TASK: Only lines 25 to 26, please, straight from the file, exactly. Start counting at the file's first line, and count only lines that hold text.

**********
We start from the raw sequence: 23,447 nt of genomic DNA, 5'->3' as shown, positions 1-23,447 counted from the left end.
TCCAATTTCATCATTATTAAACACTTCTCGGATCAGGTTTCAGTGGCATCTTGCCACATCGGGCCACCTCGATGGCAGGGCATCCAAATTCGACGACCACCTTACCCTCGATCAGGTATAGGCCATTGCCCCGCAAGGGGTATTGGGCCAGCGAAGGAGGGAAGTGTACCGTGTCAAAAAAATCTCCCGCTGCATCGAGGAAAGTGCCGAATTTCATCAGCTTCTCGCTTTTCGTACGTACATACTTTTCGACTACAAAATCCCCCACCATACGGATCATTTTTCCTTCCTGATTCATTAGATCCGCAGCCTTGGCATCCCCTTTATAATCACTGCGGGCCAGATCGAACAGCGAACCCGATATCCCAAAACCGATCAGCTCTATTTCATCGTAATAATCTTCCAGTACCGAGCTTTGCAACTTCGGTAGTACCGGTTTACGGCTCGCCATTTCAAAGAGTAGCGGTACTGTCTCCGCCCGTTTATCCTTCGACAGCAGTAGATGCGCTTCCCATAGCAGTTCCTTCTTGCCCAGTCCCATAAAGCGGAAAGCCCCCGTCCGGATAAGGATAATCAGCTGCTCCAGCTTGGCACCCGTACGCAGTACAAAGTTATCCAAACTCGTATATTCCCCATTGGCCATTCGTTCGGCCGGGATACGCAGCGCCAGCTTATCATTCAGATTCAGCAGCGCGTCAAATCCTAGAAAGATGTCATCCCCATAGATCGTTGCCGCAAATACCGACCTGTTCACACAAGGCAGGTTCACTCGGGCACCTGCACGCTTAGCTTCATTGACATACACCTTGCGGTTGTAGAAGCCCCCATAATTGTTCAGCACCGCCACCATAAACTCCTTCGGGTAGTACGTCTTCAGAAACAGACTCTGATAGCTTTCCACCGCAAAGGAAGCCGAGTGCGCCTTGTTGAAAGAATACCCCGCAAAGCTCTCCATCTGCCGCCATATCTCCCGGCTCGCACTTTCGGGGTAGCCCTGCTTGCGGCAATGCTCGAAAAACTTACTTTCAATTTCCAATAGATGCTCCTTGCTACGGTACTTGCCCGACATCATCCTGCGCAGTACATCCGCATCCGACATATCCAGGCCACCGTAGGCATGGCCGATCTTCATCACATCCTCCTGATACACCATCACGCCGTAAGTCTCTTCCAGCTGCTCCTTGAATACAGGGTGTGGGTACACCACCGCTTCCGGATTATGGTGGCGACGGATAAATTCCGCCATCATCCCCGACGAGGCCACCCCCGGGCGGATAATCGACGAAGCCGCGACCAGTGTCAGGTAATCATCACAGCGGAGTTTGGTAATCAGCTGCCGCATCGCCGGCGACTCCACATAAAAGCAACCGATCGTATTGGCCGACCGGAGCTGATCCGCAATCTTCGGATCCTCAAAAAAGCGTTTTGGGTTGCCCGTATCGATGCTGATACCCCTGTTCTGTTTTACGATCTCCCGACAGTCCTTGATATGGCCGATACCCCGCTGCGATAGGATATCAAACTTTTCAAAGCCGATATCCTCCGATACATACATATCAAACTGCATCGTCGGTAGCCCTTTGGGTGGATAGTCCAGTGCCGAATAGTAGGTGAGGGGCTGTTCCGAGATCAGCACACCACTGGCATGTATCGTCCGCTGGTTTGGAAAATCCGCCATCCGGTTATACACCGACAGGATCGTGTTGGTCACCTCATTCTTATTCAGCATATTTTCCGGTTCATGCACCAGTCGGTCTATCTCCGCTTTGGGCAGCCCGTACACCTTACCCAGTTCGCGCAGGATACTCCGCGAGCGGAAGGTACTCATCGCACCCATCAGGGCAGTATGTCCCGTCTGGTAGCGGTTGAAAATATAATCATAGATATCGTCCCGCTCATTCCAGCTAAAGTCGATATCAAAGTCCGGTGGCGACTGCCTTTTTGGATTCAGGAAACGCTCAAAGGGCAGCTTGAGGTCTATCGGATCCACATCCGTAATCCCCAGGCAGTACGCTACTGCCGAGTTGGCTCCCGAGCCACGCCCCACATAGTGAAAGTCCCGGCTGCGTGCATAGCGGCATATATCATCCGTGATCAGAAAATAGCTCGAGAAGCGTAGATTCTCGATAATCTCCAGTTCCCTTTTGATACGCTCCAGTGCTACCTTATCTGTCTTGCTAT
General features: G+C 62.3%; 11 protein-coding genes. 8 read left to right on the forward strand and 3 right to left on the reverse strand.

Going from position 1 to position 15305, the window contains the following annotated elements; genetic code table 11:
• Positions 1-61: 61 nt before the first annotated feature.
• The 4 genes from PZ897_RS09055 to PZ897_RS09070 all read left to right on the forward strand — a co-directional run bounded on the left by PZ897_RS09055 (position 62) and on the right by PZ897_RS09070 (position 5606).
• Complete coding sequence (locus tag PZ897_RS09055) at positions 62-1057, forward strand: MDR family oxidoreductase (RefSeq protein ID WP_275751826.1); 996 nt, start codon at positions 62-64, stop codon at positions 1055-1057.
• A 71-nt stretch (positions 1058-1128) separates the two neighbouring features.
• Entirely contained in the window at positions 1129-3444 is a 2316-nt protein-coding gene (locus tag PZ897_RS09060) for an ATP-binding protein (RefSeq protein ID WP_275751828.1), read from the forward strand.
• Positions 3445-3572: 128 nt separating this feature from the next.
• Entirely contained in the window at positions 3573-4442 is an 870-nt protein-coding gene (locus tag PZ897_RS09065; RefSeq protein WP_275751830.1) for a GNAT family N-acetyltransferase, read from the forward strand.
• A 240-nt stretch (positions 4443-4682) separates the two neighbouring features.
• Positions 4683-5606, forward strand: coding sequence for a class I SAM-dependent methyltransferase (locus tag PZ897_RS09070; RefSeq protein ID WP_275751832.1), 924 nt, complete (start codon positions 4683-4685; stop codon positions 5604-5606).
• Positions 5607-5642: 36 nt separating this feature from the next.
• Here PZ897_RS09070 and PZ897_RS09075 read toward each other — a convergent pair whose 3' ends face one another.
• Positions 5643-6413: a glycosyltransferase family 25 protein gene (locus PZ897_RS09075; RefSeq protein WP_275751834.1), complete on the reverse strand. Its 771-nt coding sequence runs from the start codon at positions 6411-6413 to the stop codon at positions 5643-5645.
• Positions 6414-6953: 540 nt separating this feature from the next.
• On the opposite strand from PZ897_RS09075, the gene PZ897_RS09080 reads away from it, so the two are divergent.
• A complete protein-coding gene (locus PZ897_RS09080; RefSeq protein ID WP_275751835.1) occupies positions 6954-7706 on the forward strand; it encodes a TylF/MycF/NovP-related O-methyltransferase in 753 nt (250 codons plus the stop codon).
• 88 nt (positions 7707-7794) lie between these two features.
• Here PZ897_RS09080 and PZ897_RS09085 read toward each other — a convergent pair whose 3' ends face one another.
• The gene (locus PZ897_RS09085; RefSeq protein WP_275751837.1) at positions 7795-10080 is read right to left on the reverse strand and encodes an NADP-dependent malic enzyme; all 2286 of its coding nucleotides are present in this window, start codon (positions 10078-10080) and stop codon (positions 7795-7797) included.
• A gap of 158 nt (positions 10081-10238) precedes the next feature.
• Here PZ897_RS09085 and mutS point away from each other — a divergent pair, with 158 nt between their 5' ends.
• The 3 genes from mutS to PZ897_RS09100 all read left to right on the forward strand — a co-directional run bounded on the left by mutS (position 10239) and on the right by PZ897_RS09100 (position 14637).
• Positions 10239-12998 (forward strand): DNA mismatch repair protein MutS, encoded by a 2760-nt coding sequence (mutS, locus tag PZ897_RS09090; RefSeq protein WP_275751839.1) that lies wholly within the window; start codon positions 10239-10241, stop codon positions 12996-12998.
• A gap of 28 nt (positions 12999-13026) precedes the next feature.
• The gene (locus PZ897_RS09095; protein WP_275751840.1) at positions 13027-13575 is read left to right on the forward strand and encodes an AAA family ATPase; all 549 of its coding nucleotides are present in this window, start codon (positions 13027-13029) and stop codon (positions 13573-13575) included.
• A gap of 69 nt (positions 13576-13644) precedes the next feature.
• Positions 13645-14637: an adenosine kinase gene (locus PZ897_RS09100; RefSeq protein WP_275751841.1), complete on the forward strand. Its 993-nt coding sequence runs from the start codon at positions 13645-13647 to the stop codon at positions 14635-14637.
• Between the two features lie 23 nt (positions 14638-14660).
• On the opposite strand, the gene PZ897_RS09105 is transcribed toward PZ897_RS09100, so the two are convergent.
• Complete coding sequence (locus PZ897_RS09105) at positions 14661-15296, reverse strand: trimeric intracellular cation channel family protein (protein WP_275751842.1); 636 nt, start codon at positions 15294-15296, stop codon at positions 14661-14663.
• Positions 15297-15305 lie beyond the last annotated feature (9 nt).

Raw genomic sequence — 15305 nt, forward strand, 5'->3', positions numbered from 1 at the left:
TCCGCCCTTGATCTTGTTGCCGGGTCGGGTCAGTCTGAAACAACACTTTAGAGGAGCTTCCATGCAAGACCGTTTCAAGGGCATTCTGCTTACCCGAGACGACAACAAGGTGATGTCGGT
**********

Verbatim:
• The 3 genes from mutS to PZ897_RS09100 all read left to right on the forward strand — a co-directional run bounded on the left by mutS (position 10239) and on the right by PZ897_RS09100 (position 14637).
• Positions 10239-12998 (forward strand): DNA mismatch repair protein MutS, encoded by a 2760-nt coding sequence (mutS, locus tag PZ897_RS09090; RefSeq protein WP_275751839.1) that lies wholly within the window; start codon positions 10239-10241, stop codon positions 12996-12998.